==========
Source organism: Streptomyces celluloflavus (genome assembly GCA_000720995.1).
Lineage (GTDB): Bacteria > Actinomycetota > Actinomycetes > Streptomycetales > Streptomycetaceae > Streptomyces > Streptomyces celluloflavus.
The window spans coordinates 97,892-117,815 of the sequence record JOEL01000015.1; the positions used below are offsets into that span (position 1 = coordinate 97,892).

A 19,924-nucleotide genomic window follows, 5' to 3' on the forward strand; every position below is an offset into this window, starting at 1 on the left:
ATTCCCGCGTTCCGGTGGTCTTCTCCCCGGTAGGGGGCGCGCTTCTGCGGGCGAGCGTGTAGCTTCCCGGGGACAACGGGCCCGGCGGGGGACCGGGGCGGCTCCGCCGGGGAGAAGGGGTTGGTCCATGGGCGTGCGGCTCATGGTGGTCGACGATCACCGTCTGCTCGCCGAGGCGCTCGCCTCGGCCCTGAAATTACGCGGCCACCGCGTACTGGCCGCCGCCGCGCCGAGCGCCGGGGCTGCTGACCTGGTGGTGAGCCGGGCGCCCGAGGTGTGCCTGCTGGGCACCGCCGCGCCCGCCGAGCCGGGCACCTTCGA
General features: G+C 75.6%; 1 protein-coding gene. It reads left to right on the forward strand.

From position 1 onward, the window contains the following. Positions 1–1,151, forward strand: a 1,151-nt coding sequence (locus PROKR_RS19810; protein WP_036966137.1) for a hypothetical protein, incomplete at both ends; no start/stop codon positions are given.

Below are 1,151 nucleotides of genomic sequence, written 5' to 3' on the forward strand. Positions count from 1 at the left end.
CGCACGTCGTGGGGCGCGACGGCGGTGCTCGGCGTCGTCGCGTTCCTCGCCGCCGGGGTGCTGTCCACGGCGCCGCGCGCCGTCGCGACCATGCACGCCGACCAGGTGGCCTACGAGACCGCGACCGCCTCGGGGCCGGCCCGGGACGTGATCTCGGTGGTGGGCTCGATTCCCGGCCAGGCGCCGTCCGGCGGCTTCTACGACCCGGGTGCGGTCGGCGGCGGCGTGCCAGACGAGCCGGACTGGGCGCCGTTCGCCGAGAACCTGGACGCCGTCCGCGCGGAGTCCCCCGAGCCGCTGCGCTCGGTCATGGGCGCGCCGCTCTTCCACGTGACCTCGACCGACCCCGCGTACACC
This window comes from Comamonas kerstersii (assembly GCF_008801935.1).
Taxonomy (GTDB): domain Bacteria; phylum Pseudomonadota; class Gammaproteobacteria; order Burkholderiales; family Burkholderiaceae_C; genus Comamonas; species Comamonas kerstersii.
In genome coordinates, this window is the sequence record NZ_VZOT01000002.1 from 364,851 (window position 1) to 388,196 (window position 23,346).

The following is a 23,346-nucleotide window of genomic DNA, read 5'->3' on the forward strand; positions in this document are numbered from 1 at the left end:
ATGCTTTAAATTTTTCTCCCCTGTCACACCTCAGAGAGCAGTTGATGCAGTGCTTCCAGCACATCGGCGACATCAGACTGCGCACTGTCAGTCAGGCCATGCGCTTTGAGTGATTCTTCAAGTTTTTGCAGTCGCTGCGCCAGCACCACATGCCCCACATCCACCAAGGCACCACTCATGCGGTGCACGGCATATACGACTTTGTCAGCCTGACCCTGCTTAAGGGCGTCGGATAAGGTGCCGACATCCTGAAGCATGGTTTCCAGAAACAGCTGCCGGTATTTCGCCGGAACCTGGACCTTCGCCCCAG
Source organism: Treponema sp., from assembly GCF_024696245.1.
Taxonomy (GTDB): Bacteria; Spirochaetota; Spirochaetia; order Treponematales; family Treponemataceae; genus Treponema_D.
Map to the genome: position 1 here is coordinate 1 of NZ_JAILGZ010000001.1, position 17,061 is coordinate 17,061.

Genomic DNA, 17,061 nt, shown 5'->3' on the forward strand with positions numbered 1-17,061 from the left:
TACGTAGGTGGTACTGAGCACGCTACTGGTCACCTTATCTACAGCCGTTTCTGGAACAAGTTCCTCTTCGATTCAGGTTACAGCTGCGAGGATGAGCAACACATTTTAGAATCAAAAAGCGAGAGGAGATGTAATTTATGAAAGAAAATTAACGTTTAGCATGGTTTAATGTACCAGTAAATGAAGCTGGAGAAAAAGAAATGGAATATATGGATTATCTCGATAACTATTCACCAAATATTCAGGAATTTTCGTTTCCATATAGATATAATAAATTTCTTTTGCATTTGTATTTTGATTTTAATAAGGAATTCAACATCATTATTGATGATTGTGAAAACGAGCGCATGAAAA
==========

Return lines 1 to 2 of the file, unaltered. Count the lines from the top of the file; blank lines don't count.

Source organism: Streptomyces celluloflavus (genome assembly GCA_000720995.1).
Lineage (GTDB): Bacteria > Actinomycetota > Actinomycetes > Streptomycetales > Streptomycetaceae > Streptomyces > Streptomyces celluloflavus.